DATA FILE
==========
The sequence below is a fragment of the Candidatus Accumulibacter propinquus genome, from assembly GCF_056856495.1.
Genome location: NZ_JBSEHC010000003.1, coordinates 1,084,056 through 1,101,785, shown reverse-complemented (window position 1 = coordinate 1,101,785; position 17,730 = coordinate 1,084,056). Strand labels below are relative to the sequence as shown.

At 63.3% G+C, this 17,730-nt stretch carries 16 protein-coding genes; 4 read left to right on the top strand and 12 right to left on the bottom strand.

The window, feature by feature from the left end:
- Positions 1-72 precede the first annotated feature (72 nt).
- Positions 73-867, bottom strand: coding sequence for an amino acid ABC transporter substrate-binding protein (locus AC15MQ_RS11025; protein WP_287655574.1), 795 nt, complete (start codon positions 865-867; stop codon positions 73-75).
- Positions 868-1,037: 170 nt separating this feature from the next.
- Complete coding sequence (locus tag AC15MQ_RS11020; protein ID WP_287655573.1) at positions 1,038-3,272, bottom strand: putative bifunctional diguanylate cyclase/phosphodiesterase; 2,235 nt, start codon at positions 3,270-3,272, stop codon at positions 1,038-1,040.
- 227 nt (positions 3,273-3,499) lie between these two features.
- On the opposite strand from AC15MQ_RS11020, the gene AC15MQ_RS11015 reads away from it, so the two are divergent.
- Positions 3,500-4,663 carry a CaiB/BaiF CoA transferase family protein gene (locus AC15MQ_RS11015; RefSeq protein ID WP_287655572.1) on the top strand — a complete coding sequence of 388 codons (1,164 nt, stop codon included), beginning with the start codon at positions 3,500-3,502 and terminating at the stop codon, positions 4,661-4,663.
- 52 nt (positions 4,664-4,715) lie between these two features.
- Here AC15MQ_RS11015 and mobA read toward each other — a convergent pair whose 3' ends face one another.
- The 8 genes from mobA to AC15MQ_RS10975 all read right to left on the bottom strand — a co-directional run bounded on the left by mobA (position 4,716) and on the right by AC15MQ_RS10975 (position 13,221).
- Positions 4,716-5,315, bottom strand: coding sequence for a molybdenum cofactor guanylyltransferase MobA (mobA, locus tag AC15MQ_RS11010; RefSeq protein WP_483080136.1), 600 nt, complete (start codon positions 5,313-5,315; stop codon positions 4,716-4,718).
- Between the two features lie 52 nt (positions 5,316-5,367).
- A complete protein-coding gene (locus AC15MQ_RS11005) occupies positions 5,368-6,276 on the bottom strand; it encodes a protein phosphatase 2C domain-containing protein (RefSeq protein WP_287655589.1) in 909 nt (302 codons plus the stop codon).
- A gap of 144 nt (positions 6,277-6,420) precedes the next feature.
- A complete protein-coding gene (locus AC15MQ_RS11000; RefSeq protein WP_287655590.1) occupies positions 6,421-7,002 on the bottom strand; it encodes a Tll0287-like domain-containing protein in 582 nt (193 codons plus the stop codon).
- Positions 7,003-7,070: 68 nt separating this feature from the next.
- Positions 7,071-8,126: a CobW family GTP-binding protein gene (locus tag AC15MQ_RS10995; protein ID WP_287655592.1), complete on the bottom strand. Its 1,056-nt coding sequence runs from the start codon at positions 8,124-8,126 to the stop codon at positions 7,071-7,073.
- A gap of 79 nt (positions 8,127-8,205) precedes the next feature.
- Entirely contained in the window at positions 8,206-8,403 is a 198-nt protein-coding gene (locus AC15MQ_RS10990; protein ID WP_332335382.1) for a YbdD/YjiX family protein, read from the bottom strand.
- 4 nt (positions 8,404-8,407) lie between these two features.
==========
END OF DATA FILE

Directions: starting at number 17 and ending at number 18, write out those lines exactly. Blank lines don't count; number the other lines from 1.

- A complete protein-coding gene (locus AC15MQ_RS11005) occupies positions 5,368-6,276 on the bottom strand; it encodes a protein phosphatase 2C domain-containing protein (RefSeq protein WP_287655589.1) in 909 nt (302 codons plus the stop codon).
- A gap of 144 nt (positions 6,277-6,420) precedes the next feature.